David FriedmanMessianic Jewish Publishers / 2003 / Trade PaperbackOur Price$7.994.5 out of 5 stars for They Loved the Torah: What Yeshua's First Followers Really Thought About the Law. View reviews of this product. 4 Reviews
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MalleyAge: 55-65Gender: Female5 Stars Out Of 5This links it all togetherJune 2, 2019MalleyAge: 55-65Gender: FemaleQuality: 5Value: 5Meets Expectations: 5This book links the Tanakh (Old Testament), especially the first five books (Torah), with the Brit Hadashah (New Testament) and the life of Yeshua and his followers. It tells the truth of Yeshua regarding His relationship with Torah and how He upheld the content and teachings of the Torah. We see the true Hebrew roots of what we call Christianity, and read how Yeshua lived His life, in a Hebrew setting, and with Hebrew laws and teachings (mitzvot). They Loved the Torah sheds much needed light on the subject and for those who are open, new perspectives and information that has been, for the most part, so lacking in the Western Church. It also uses Hebrew names and words and then provides translations, which is most helpful. For a genuine searcher of truth, this slim book is well worth a read, and maybe a re-read.
Debbie from ChristFocusHarrison, ARAge: 35-44Gender: female3 Stars Out Of 5Some arguments based on assumptions; not much new for meMay 26, 2015Debbie from ChristFocusHarrison, ARAge: 35-44Gender: femaleQuality: 3Value: 3Meets Expectations: 3"They Loved the Torah" gives evidence that Jesus and his disciples were Torah-observant. I already assumed this was true since Jesus fulfilled the Torah (and was sinless) and his disciples were Jews. Rather than going in depth into an argument, the author would sometimes refer the reader to another book or article for that information. I was left feeling like the substance of his arguments was elsewhere.
The author's arguments were mainly based on examples from the gospels and Acts. However, he sometimes based his argument on an unproven or shaky assumption. For example, he assumes that the common people wouldn't feel positively about Jesus if he wasn't Torah-observant. He gave examples of common people having a positive reaction to Jesus. Therefore, Jesus was Torah-observant. I don't accept his assumption. There have been cults and movements were the "Christian" leader didn't stick with the Bible but people still liked what they heard and followed that leader. Jewish history also contains examples of this. His stronger arguments involved actual examples of Jesus and his followers observing the Torah in one way or another.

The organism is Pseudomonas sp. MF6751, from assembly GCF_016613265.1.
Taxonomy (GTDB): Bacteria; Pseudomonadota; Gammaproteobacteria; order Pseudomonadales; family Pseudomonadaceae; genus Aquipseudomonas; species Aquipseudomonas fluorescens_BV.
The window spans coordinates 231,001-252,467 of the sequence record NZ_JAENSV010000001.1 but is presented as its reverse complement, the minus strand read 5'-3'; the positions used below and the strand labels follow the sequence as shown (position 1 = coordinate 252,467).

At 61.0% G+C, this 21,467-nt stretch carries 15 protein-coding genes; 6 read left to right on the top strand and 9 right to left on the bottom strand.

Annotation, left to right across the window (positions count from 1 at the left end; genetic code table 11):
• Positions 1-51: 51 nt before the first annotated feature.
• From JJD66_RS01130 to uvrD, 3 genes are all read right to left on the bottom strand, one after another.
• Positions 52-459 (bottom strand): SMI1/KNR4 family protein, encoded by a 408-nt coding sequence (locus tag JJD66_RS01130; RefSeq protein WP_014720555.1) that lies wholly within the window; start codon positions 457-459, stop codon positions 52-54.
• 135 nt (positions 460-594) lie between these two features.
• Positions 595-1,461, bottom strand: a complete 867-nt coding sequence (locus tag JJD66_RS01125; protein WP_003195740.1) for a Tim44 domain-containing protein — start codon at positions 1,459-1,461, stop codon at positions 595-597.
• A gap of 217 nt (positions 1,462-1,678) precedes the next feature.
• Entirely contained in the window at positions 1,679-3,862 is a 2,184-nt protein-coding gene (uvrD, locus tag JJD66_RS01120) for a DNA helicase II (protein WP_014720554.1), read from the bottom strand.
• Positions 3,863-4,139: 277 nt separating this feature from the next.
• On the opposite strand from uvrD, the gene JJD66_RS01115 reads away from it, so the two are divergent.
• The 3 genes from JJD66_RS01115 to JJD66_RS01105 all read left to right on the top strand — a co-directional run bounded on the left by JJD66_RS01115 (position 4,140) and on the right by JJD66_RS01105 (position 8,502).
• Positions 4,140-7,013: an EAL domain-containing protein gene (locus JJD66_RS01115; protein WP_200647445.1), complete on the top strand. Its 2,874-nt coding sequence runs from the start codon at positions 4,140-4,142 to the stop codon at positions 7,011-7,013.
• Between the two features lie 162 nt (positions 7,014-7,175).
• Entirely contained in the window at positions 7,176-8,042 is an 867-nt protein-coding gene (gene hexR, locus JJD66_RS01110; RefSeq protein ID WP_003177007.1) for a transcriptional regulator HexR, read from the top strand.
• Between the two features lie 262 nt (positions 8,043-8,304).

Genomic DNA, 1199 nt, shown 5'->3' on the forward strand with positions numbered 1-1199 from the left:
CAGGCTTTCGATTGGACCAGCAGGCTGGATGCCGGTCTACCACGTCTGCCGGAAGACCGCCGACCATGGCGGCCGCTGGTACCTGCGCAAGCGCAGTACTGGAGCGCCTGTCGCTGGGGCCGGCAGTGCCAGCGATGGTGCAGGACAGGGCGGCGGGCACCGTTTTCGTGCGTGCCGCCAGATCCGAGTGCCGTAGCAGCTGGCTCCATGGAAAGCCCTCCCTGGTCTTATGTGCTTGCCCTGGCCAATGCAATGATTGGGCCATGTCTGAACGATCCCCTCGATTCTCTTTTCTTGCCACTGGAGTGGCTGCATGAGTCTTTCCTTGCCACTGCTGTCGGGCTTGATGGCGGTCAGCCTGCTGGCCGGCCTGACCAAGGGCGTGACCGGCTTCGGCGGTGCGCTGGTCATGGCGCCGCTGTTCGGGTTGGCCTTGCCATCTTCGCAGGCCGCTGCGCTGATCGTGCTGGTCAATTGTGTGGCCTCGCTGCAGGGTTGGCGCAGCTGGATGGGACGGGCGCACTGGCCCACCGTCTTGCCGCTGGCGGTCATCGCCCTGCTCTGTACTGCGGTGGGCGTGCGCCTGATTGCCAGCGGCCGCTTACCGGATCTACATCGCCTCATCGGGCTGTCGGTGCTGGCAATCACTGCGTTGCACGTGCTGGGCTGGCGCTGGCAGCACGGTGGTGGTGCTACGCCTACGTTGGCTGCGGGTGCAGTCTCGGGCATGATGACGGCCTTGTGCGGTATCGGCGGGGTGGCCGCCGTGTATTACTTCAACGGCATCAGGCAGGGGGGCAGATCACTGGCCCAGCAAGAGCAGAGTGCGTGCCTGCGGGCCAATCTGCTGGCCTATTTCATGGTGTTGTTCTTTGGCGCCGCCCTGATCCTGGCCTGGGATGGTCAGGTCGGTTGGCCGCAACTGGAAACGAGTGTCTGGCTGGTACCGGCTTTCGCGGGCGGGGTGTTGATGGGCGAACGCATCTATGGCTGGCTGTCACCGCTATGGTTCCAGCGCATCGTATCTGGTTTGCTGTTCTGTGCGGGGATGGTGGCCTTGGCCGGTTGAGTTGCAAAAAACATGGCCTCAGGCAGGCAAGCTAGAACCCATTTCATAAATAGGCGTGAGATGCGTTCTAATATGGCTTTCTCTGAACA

Basically, I'm not sure these arguments are strong enough to convince someone who didn't start off at least partly agreeing with his views. If you already agree or have previously read books about the debates among the Pharisees at that time (like what constitutes work on the Sabbath?), then there isn't much reason to read this book.
Condit Bradshaw5 Stars Out Of 5May 7, 2009Condit BradshawExcellent!! A must for every believer, why haven't we been told this information before? Thank you.
Nilo G. Mabugat4 Stars Out Of 5April 8, 2009Nilo G. MabugatThe book is a great reminder for the Church not to forget its Jewish origin. The author attempts to correct the common notion that equates Judaism in general (and Pharisaism in particular) as anti-Messiah by showing from the New Testament writings how the first believers were Torah-observant Jews. Although not the books intention, it would have been more balanced if the author tackled verses in the New Testament that apparently talk about the end of the law in the lives of the believers. I particularly like how the author describes grace, mercy, and love from the perspective of the Old Testament. He showed how these were never abstract concepts but intimately tied to practical realities in the lives of the Gods people.
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